Vertebrate gamma-interferon inducible lysosomal thiol reductase (GILT) is an IFN-γ-inducible protein and is involved in MHCII-restricted antigen processing and cross-presentation of MHCI-restricted antigens in adaptive immunity. Outside of the endocytic MHC pathway, GILT regulates the cellular redox state, inhibits T cell activation, neutralizes extracellular pathogens and is also a host factor of some bacterial pathogens. In this report, we isolated and characterized three divergent GILT-like genes, GILT1, GILT2 and GILT3, which share only 30.9-40.4% identities in a crustacean mud crab Scylla paramamosain. Whilst the crab GILT1 and GILT3 possess four and five exons, respectively, the GILT2 is intronless, suggesting that GILT2 may arise from a recent retroposition event. The invertebrate GILT-like genes have diverse gene organizations and may be evolved in a species/lineage-specific manner as suggested by phylogenetic tree analysis. The amino acid sequences equivalent to human mature GILT are well conserved, including the GILT signature and nine of the ten cysteine residues that potentially form 5 disulfide bonds in human GILT, across the animal kingdom. However, most invertebrate GILT-like molecules lack the human-type N-terminal propeptide, as well as the human-type C-terminal with a conserved cysteine residue, suggesting differences in post translational processing and mode of action. All the three GILT-like genes are highly expressed in the hepatopancreas and up-regulated by pathogenic bacterial infection suggesting a role in immune defense against bacterial diseases. This study may provide the basis for further investigation of the expanding functions of GILT-like molecules in immunity and other physiological processes in mud crabs and other animals.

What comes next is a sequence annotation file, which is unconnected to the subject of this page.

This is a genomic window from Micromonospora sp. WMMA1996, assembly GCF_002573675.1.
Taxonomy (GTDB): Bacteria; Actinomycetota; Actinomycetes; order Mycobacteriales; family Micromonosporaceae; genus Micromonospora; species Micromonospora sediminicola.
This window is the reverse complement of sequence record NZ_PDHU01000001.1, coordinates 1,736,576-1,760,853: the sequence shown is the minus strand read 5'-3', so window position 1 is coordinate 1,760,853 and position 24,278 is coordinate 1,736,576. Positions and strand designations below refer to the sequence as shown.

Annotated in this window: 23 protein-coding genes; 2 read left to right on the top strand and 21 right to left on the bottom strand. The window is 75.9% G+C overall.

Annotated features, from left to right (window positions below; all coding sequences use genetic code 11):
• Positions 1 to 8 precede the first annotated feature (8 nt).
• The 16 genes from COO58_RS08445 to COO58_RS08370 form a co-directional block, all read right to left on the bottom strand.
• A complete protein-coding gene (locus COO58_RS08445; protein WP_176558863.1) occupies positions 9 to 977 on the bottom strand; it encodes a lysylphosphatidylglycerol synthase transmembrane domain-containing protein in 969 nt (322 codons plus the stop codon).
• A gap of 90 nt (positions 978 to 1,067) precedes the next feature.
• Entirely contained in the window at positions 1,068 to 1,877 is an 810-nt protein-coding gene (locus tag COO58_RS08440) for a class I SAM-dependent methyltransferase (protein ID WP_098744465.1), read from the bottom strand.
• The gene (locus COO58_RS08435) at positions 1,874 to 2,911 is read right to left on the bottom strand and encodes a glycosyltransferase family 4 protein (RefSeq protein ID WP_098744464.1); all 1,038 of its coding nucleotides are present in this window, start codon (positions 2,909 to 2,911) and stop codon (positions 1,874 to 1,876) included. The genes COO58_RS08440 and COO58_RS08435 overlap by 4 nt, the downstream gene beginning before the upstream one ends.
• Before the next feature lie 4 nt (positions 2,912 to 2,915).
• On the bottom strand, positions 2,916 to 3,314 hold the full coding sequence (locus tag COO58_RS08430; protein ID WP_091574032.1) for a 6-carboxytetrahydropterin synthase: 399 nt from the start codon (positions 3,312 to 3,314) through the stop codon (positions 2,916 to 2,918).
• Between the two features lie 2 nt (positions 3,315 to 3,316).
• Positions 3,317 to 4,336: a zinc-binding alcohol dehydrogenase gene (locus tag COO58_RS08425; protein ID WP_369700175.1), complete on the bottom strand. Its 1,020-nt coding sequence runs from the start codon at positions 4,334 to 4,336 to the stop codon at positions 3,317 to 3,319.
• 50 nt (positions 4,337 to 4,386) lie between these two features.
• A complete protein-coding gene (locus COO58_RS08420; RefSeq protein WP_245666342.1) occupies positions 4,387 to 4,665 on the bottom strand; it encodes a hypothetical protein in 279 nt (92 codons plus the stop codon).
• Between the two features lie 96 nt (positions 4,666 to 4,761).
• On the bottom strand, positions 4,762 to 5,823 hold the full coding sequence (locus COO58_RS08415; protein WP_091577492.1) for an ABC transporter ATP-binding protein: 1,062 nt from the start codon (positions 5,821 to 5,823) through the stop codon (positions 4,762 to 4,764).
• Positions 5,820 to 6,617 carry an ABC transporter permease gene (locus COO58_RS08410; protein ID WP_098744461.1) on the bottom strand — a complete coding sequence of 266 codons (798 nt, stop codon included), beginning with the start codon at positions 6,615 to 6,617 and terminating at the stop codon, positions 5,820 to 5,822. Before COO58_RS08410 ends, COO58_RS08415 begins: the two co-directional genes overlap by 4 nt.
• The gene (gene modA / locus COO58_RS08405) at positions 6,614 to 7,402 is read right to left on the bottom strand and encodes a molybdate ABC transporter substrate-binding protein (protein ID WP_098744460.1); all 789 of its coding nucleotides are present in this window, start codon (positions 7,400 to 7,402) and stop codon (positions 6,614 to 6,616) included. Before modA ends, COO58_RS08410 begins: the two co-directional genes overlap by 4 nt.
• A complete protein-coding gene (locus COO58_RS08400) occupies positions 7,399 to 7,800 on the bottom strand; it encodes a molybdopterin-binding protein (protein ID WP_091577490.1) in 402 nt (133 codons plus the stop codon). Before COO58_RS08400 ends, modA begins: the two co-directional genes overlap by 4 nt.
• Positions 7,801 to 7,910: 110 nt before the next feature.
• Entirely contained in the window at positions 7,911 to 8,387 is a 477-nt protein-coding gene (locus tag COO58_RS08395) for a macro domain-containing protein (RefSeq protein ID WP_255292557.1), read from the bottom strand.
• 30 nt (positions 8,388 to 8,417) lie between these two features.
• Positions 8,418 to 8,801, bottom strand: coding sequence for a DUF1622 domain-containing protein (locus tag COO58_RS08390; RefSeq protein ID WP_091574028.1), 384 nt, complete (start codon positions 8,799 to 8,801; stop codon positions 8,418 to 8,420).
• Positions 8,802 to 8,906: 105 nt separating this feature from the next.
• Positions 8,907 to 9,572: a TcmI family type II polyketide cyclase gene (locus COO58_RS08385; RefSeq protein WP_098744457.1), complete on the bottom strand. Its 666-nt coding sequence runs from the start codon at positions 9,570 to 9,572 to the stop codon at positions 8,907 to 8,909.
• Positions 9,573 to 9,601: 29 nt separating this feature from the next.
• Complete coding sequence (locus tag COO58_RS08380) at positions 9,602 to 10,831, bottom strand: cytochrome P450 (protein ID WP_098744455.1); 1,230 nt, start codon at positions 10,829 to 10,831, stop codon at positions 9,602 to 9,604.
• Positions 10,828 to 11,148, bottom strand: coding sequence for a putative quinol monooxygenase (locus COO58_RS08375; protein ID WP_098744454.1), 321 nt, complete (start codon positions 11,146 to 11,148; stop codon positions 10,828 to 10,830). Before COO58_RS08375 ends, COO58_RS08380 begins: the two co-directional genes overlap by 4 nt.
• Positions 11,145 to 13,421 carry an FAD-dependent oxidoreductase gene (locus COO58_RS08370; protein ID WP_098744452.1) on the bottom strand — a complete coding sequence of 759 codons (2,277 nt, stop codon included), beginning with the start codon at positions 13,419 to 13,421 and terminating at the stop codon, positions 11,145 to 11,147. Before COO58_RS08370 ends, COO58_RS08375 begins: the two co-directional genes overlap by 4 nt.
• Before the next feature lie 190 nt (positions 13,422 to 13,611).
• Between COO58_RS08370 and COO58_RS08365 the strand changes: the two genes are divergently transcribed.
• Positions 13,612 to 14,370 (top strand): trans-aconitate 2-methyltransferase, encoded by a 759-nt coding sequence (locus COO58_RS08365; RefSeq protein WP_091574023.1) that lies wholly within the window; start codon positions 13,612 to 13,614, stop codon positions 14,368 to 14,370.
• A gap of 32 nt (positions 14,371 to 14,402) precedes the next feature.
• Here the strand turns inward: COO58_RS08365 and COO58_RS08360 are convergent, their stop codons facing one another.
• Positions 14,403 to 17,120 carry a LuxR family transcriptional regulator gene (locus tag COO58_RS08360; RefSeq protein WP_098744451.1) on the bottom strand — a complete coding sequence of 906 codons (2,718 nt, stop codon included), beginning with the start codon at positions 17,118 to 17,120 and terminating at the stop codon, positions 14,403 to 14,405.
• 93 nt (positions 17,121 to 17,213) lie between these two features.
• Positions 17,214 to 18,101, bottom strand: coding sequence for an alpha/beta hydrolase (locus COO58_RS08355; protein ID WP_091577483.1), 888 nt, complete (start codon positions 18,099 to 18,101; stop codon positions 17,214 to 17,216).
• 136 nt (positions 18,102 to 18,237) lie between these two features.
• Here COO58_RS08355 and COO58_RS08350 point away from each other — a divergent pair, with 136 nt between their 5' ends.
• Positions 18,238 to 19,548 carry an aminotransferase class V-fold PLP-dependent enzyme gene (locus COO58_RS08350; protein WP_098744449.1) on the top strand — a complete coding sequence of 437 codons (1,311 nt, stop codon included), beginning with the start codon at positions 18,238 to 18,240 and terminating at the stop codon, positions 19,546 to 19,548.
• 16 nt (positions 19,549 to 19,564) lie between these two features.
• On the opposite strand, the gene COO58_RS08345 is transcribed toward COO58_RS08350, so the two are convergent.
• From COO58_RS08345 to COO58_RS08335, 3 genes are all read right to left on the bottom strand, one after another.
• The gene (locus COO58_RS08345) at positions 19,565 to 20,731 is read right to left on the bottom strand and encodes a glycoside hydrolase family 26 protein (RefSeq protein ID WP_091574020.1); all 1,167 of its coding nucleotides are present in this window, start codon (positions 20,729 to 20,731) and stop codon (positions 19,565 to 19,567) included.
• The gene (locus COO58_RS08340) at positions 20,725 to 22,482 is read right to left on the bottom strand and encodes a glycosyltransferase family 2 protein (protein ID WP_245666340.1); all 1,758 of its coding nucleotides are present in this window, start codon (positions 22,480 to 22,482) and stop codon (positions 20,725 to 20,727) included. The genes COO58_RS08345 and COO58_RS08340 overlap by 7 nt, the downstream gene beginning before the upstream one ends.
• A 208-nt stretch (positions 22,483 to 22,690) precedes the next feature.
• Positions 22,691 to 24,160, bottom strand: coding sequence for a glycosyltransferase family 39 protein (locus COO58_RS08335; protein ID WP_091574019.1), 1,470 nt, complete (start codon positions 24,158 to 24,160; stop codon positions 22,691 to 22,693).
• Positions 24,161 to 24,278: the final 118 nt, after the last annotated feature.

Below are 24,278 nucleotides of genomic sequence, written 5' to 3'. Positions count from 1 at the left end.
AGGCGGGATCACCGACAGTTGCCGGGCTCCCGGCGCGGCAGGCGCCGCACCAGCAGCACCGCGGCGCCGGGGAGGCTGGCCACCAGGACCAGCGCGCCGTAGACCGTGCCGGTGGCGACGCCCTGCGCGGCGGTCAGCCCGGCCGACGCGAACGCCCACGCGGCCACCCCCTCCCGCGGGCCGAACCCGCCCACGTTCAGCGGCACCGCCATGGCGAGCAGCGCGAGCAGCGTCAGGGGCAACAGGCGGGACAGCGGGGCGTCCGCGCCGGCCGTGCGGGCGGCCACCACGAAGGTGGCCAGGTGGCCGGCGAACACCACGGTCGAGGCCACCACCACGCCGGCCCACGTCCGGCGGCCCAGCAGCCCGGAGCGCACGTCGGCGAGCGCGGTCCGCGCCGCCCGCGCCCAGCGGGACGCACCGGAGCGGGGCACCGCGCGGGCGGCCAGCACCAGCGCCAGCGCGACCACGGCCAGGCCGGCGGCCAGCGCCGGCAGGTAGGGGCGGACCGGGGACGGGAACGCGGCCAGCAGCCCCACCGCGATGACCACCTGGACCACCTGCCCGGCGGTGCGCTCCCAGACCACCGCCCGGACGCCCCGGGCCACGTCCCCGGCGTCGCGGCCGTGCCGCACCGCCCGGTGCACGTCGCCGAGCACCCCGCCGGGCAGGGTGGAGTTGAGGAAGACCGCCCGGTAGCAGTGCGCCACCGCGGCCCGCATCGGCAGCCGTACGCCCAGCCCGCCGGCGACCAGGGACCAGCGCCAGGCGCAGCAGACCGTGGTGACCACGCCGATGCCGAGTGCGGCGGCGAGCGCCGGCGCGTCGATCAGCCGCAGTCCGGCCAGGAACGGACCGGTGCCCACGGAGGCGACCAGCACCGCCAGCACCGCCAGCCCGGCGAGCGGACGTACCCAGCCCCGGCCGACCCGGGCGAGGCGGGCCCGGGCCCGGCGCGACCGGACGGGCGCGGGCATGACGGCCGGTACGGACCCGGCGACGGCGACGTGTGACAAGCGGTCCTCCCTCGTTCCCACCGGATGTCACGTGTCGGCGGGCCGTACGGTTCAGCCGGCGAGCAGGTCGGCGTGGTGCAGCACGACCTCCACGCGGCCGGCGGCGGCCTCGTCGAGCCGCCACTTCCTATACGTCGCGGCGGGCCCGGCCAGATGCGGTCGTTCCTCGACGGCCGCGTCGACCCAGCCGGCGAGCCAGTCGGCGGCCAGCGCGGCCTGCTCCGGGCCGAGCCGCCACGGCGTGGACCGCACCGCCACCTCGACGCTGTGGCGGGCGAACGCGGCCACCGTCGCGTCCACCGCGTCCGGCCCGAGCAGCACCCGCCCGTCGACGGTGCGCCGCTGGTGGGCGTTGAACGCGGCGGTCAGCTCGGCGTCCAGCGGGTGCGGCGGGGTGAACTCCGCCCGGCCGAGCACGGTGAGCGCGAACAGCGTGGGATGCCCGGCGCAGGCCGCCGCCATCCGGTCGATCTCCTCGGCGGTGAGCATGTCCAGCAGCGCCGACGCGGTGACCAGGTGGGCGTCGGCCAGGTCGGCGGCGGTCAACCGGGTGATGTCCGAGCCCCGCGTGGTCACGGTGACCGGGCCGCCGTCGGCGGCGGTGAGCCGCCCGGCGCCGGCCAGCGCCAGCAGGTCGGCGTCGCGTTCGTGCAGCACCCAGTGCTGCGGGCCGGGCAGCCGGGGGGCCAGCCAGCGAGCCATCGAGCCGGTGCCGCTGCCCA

- Gene organization
- IFN-γ inducible lysosomal thiol reductase (GILT)
- Mud crab Scylla paramamosain